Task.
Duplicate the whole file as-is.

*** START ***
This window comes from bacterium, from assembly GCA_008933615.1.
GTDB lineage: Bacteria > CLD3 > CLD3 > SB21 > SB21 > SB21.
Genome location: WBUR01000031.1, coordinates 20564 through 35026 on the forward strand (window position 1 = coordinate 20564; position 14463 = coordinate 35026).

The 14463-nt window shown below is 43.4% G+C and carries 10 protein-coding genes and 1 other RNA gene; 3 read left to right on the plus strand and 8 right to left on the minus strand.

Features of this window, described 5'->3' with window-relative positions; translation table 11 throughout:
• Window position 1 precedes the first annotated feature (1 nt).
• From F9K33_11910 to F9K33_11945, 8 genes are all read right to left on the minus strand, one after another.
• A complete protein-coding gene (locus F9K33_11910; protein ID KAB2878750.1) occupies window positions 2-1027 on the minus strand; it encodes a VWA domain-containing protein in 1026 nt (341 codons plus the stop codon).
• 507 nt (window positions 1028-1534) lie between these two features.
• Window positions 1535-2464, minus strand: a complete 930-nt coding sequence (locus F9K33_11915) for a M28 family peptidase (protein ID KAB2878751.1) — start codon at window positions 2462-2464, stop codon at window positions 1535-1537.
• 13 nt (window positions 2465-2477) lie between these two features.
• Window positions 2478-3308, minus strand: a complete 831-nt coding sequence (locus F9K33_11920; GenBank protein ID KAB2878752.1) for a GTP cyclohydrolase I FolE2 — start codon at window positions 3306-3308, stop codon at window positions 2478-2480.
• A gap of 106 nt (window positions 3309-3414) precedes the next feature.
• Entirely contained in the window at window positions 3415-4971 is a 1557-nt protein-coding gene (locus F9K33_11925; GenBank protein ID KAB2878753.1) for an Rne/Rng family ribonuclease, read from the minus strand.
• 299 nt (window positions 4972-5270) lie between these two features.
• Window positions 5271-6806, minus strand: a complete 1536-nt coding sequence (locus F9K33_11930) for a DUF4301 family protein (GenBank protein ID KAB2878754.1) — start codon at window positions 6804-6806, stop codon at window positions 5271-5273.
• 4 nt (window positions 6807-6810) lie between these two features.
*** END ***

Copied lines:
This window comes from bacterium, from assembly GCA_008933615.1.
GTDB lineage: Bacteria > CLD3 > CLD3 > SB21 > SB21 > SB21.
Genome location: WBUR01000031.1, coordinates 20564 through 35026 on the forward strand (window position 1 = coordinate 20564; position 14463 = coordinate 35026).

The 14463-nt window shown below is 43.4% G+C and carries 10 protein-coding genes and 1 other RNA gene; 3 read left to right on the plus strand and 8 right to left on the minus strand.

Features of this window, described 5'->3' with window-relative positions; translation table 11 throughout:
• Window position 1 precedes the first annotated feature (1 nt).
• From F9K33_11910 to F9K33_11945, 8 genes are all read right to left on the minus strand, one after another.
• A complete protein-coding gene (locus F9K33_11910; protein ID KAB2878750.1) occupies window positions 2-1027 on the minus strand; it encodes a VWA domain-containing protein in 1026 nt (341 codons plus the stop codon).
• 507 nt (window positions 1028-1534) lie between these two features.
• Window positions 1535-2464, minus strand: a complete 930-nt coding sequence (locus F9K33_11915) for a M28 family peptidase (protein ID KAB2878751.1) — start codon at window positions 2462-2464, stop codon at window positions 1535-1537.
• 13 nt (window positions 2465-2477) lie between these two features.
• Window positions 2478-3308, minus strand: a complete 831-nt coding sequence (locus F9K33_11920; GenBank protein ID KAB2878752.1) for a GTP cyclohydrolase I FolE2 — start codon at window positions 3306-3308, stop codon at window positions 2478-2480.
• A gap of 106 nt (window positions 3309-3414) precedes the next feature.
• Entirely contained in the window at window positions 3415-4971 is a 1557-nt protein-coding gene (locus F9K33_11925; GenBank protein ID KAB2878753.1) for an Rne/Rng family ribonuclease, read from the minus strand.
• 299 nt (window positions 4972-5270) lie between these two features.
• Window positions 5271-6806, minus strand: a complete 1536-nt coding sequence (locus F9K33_11930) for a DUF4301 family protein (GenBank protein ID KAB2878754.1) — start codon at window positions 6804-6806, stop codon at window positions 5271-5273.
• 4 nt (window positions 6807-6810) lie between these two features.